Being What We Truly Are
SEVERAL years ago this newspaper invited people to share their thoughts about world peace. Contributors were asked to consider a hypothetical time in the twenty-first century when world peace had already been established, and then to explain, from that point of view, how it had come about. ``Peace 2010,'' as I recall, was the theme.
The concept of working toward a peaceful world by thinking from the standpoint of peace having already been established was, for me, enlightening. It helped me to understand better the confidence with which we can take each step toward a worthwhile goal when we start from the position of seeing the goals as already attained.
For example, an architect designing a new building, can look at an empty piece of land and see in his mind's eye a finished structure. Making working draw-ings, digging foundations, erecting steelwork, may take time. But the whole project, from beginning to end, is already complete in thought as a mental model guiding each step of the designing and building process.
In like manner, you and I need mental models--good and accurate ideals of manhood and womanhood--in order to embody them in our lives. Mary Baker Eddy, who discovered the Science--Christian Science--underlying Christ Jesus' words and works, says in her book Science and Health with Key to the Scriptures, ``We must form perfect models in thought and look at them continually, or we shall never carve them out in grand and noble lives'' (p. 248).
Perfect models are Godlike. And God, the Bible explains, is Spirit. The Bible also makes clear that man is made in God's likeness. It follows that your true identity--and mine, and that of every man, woman, and child, irrespective of race, religion, or upbringing--is spiritual, not material. In this light we can see that reality is defined by spiritual qualities. These make up what is already true of us.
When we're expressing our genuine, spiritual nature, we see that it's normal for you and me to be joyous. It's nor-mal for us to be at peace, to be patient, to be kind to one another. These spiritual qualities define our true character. To the extent that we endeavor to think and act this way we become better, healthier, happier, people.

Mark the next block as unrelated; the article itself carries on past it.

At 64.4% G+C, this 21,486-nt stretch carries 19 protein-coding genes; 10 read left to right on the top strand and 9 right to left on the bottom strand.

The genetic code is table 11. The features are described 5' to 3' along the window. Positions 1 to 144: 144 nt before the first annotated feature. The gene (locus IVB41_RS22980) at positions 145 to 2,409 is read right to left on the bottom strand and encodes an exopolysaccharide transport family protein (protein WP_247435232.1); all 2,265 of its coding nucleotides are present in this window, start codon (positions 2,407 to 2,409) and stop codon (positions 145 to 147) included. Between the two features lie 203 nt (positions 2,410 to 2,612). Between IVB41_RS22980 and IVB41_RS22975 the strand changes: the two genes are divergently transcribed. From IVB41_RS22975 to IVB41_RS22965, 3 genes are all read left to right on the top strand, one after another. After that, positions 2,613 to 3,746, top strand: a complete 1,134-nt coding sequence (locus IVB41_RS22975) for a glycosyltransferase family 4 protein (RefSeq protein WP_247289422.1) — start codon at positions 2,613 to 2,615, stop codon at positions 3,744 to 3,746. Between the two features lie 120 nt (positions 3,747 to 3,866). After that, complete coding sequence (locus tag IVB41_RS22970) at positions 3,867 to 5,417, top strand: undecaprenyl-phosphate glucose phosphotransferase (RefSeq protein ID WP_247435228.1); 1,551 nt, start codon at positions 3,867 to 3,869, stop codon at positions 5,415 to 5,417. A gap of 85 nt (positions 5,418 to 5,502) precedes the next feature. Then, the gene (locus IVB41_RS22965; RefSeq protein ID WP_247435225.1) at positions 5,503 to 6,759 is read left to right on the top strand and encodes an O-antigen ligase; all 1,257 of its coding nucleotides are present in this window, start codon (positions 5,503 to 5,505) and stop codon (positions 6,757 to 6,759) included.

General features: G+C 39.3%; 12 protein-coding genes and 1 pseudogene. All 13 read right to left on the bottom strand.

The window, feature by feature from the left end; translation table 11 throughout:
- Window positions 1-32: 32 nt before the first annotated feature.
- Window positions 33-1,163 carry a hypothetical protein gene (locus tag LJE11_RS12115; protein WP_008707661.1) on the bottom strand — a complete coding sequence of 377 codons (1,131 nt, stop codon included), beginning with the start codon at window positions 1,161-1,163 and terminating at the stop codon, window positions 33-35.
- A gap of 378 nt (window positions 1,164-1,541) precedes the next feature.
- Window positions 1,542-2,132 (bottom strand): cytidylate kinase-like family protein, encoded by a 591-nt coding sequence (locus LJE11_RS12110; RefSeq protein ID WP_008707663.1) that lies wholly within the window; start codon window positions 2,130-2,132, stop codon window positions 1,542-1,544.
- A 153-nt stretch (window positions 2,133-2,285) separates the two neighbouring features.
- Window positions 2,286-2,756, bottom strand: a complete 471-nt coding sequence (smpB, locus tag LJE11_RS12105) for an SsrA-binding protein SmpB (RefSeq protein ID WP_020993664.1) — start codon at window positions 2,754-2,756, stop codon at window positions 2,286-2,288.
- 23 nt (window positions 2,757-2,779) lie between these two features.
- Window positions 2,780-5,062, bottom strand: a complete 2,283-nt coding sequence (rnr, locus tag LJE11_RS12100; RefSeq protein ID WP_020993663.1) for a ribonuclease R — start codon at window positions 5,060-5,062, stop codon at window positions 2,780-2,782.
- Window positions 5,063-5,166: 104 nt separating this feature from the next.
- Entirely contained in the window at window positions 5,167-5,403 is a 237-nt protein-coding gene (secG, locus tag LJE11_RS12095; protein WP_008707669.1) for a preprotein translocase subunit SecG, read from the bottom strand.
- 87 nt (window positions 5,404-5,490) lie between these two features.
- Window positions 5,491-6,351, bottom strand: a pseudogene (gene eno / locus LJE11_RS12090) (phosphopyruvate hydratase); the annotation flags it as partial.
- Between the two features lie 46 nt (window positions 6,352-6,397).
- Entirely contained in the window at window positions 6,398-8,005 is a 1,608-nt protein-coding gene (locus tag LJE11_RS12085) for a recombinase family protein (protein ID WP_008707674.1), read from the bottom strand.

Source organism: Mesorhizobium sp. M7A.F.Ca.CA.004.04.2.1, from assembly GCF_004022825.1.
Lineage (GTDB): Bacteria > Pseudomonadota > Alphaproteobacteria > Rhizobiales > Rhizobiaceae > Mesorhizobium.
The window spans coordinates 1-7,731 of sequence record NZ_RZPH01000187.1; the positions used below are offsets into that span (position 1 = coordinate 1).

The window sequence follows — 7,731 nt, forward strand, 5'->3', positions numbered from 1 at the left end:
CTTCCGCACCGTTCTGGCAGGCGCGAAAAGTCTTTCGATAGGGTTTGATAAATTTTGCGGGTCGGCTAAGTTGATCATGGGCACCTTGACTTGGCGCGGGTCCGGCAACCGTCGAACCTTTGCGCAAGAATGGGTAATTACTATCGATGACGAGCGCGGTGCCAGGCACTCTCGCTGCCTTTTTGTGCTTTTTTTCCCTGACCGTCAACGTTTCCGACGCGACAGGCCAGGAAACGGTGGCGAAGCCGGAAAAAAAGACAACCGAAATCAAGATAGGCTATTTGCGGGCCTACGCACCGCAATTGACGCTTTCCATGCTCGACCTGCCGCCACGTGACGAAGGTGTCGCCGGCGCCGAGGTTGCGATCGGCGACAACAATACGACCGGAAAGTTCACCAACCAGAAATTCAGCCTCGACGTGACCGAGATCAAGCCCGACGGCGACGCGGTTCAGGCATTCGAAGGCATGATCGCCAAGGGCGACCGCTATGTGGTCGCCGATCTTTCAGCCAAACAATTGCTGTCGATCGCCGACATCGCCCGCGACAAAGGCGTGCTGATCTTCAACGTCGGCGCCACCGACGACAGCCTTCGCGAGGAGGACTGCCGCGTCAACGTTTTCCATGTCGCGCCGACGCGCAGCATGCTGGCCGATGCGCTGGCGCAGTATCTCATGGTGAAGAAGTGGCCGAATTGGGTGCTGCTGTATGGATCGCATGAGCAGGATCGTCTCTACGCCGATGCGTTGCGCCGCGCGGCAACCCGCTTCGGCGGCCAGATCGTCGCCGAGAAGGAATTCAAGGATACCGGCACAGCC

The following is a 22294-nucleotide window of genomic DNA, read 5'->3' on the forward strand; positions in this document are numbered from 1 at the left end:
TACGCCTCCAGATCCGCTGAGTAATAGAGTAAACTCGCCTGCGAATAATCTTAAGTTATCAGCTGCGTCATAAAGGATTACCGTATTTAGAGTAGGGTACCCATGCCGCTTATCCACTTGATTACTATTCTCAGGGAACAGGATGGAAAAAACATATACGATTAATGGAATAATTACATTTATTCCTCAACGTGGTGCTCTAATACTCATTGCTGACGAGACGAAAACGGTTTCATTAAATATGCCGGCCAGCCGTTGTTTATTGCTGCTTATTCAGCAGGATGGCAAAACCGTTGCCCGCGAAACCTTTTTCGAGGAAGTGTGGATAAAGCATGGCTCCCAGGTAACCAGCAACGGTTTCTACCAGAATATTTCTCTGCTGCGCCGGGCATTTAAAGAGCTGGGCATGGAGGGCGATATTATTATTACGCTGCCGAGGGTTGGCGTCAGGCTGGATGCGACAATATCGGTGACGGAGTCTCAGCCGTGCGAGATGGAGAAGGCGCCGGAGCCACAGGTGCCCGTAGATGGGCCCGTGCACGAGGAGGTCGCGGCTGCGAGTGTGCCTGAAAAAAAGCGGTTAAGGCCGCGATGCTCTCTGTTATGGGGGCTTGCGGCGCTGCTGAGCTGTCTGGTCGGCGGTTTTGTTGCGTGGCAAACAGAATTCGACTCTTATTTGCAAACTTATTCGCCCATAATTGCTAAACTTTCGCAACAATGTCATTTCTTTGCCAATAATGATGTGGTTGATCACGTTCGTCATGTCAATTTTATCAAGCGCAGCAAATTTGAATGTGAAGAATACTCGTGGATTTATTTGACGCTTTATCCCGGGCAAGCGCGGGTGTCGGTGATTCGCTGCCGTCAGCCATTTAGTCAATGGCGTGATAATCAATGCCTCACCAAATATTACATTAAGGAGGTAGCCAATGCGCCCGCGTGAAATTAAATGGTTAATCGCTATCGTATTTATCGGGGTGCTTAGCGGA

Christ Jesus demonstrated conclusively that spiritual improvement brings health and happiness to our lives. By spiritual means alone, he healed multitudes of people suffering from all kinds of ailments. And he made plain that God was the source of the healing work. He said, John's Gospel tells us, ``I can of mine own self do nothing: as I hear, I judge: and my judgment is just; because I seek not mine own will, but the will of the Father which hath sent me'' (5:30).
The creative Principle, God, that Jesus referred to as ``Father'' is also your Father and my Father. God is our universal Parent. As we consider thoughtfully that we are the children of God, we begin to see more clearly the Godlike qualities that make up our true, spiritual identity. We then have to put these qualities into action.
Jesus emphasized the need for doing what's right. In the Gospel of Luke, we read of a man asking Jesus how he could inherit eternal life. In reply, Jesus inquired of his questioner what the law said. The man then quoted the basic law of life, which requires us to love God and to love our neighbor as ourselves. Jesus approved the answer, saying, ``Thou hast answered right: this do, and thou shalt live'' (10:28).
Doing what's right is a necessary part of true living. The spiritual fact is this: God is Love, and we are all children of God. We are all, in fact, loved and loving expressions of divine Love. As we acknowledge what we truly are, we find our lives becoming a better expression of our true identity.
The Apostle Paul wrote in a letter to the Philippians, ``Finally, brethren, whatsoever things are true, whatsoever things are honest, whatsoever things are just, whatsoever things are pure, whatsoever things are lovely, whatsoever things are of good report; if there be any virtue, and if there be any praise, think on these things'' (4:8). Through putting into practice our true identity and nature, we arrive at the goal of perfect being. We get there because, in reality, we already are there.